Born in London, Summer Strevens now lives and writes in Oxfordshire. Capitalising on a lifelong passion for historical research, as well as penning feature articles of regional historical interest, Summer’s published books include Haunted Yorkshire Dales, York Murder & Crime, The Birth of Chocolate City: Life in Georgian York, The A-Z of Curiosities of the Yorkshire Dales, Fashionably Fatal , Before They Were Fiction and The Yorkshire Witch: The Life and Trial of Mary Bateman, the first dedicated biography of the woman who on the morning of 20th Match 1809 was hanged upon York’s ‘New Drop’ gallows before an estimated crowd of 20,000 people. Though tried and convicted on a single murder charge, the contemporary branding of Bateman as a serial poisoner is doubtless accurate. Not only focusing on the details of her felonies and the consequences to her victims, the macabre legacy of her mortal remains is also examined, a bone of contention (literally you might say!) with the continuous public display of her skeleton in the Thackray Medical Museum until the recent removal of this controversial exhibit.
Last Autumn saw the publication of Burned at the Stake: The Life and Death of Mary Channing. In 1706 19-year-old Mary Channing was convicted of poisoning her husband and became the last woman to be burned at the stake in Dorset. Despite her impressive attempts to defend herself, the jury had taken only half an hour to find her guilty. Yet on the pronouncement of the death sentence, Mary ‘pleaded her belly’ and thus postponed her execution until after she had given birth to her child in gaol. Once the sentence had been reinstated, however, her botched burning was witnessed by a crowd of 10,000 spectators.
While Mary has been granted a kind of grim celebrity, as well as an established place in the annals of female murderers, a measure of compelling sympathy for her case is nonetheless another lasting aspect of her legacy. Her fate still holds a macabre fascination, as it did for Thomas Hardy, who recorded some of the grislier details of her demise in his notebooks; her story also the inspiration for his poem ‘The Mock Wife’.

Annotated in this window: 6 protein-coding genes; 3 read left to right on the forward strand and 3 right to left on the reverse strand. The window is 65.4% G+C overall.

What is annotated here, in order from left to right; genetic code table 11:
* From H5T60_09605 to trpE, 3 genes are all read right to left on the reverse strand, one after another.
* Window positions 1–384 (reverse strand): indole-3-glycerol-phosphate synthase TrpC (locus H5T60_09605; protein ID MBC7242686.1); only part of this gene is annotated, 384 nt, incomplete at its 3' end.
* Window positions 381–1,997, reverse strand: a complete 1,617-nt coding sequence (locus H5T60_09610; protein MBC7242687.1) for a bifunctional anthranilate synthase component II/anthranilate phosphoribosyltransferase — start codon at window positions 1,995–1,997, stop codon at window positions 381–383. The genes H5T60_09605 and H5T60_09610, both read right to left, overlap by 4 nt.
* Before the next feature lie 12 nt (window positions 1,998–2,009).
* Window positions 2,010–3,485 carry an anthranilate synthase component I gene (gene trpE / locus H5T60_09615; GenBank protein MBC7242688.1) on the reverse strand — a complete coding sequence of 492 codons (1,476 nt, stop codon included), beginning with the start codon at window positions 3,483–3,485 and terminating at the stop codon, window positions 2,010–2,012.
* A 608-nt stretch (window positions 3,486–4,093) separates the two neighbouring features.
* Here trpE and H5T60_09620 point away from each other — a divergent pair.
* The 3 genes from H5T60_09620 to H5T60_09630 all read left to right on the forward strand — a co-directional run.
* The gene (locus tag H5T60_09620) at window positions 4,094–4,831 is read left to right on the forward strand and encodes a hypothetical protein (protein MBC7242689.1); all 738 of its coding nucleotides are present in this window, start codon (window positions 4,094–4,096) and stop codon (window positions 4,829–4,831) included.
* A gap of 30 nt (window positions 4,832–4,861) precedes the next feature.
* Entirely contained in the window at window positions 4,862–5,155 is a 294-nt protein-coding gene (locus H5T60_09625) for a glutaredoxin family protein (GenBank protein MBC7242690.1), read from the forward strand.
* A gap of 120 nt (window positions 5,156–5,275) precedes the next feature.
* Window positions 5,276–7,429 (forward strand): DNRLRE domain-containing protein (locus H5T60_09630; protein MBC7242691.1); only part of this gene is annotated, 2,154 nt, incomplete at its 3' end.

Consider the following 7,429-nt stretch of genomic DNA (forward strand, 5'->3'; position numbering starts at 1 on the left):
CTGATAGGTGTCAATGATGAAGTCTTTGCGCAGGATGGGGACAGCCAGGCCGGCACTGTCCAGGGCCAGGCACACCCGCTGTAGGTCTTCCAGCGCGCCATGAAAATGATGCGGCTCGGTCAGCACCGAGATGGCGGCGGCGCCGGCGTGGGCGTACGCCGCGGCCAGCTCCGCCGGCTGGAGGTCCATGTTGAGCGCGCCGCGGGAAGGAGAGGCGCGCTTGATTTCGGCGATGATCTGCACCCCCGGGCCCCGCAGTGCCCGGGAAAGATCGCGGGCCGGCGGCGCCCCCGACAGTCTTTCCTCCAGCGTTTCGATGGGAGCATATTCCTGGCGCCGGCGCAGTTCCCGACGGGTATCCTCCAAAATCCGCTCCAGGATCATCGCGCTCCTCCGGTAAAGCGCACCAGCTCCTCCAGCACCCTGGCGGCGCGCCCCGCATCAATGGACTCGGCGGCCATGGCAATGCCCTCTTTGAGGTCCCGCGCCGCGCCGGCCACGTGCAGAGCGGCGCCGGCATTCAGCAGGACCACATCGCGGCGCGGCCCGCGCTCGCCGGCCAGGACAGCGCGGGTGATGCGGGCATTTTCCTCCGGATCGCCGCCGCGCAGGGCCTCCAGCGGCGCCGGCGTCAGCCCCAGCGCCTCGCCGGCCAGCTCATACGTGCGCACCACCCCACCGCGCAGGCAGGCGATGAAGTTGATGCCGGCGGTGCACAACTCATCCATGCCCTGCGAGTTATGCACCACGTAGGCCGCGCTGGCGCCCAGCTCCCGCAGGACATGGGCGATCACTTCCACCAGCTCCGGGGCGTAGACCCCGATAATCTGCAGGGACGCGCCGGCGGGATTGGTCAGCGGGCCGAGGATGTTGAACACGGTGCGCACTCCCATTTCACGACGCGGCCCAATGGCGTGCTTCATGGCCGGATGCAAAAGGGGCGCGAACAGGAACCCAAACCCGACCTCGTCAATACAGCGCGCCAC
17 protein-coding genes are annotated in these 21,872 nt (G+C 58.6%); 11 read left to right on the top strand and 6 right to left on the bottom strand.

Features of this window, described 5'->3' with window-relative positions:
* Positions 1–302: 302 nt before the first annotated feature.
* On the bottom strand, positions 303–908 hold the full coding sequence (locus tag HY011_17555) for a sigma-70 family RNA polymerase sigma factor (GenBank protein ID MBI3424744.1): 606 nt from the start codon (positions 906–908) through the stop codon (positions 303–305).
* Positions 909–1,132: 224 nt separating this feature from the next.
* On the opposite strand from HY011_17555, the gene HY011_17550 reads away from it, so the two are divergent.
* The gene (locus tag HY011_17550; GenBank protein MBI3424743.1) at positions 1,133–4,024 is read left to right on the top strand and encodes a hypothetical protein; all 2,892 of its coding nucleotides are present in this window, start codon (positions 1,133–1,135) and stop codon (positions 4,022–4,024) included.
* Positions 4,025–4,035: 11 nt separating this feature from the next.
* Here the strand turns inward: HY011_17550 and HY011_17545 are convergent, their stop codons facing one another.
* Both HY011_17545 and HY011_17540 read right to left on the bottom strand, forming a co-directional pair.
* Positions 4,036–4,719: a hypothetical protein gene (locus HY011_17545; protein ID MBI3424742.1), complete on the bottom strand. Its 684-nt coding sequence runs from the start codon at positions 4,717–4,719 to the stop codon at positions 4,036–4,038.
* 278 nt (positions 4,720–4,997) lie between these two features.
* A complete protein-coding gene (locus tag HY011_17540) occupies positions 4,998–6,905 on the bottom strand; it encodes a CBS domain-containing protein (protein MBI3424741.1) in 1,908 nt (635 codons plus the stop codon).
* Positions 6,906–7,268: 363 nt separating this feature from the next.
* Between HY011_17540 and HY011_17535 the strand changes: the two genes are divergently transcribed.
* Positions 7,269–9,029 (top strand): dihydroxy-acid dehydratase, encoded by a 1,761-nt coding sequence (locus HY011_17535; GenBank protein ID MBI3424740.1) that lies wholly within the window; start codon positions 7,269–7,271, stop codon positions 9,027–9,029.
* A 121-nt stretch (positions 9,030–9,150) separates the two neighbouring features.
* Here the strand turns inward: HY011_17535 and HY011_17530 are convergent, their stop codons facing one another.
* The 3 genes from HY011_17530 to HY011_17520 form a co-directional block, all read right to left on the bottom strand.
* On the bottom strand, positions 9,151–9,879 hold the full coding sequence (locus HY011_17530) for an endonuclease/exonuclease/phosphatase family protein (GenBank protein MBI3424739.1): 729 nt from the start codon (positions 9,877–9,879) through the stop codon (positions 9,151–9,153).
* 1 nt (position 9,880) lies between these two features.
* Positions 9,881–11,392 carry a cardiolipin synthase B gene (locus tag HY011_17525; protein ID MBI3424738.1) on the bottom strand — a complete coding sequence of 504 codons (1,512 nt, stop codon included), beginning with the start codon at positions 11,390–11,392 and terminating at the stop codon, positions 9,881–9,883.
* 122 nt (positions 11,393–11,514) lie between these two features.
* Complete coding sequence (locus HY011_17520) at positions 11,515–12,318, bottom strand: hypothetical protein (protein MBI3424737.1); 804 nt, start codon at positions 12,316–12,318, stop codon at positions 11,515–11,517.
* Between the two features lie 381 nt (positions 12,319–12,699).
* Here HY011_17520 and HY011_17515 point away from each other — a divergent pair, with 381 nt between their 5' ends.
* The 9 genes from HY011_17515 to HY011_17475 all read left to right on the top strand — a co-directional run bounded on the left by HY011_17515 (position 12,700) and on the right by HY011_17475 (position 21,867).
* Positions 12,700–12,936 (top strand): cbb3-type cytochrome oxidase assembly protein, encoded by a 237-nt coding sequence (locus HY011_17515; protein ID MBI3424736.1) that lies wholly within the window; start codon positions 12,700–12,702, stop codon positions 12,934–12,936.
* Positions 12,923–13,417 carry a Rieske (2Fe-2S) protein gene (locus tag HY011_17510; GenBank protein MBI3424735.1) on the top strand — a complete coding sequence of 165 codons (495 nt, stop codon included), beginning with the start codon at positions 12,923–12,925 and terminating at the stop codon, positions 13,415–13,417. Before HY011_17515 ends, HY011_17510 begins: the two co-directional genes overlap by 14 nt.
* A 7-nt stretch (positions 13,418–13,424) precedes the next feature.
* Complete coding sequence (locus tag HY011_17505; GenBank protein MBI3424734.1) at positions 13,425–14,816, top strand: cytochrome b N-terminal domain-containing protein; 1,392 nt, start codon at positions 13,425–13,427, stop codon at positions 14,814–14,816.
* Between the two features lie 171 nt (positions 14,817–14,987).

Summer’s latest book, published October 2018, is The First Forensic Hanging – The Toxic Truth That Killed Mary Blandy
‘For the sake of decency, gentlemen, don’t hang me high.’ This was the last request of modest murderess Mary Blandy, who was hanged for the poisoning of her father in 1752. Concerned that the young men amongst the crowd who had thronged to see her execution might look up her skirts as she was ‘turned off’ by the hangman, this last nod to propriety might appear farcical in one who was about to meet her maker. Yet this was just another aspect of a case which attracted so much public attention in its day that some determined spectators even went to the lengths of climbing through the courtroom windows to get a glimpse of Mary while on trial. Indeed her case remained newsworthy for the best part of 1752, for months garnering endless scrutiny and mixed reaction in the popular press.
Opinions are certainly still divided on the matter of Mary’s ‘intention’ in the poisoning of her father, and the extent to which her coercive lover, Captain William Cranstoun, was responsible for this murder by proxy. Yet Mary Blandy’s trial was also notable in that it was the first time that detailed medical evidence had been presented in a court of law on a charge of murder by poisoning, and the first time that any court had accepted toxicological evidence in an arsenic poisoning case. The forensic legacy of the acceptance of Dr Anthony Addington’s application of chemistry to a criminal investigation another compelling aspect of The First Forensic Hanging.
As this is Summer’s third book in a series of biographical accounts of 18th-century female poisoners published by Pen & Sword, it has to be said that her fascination with the subject means that guests don’t necessarily dine happily at her table!
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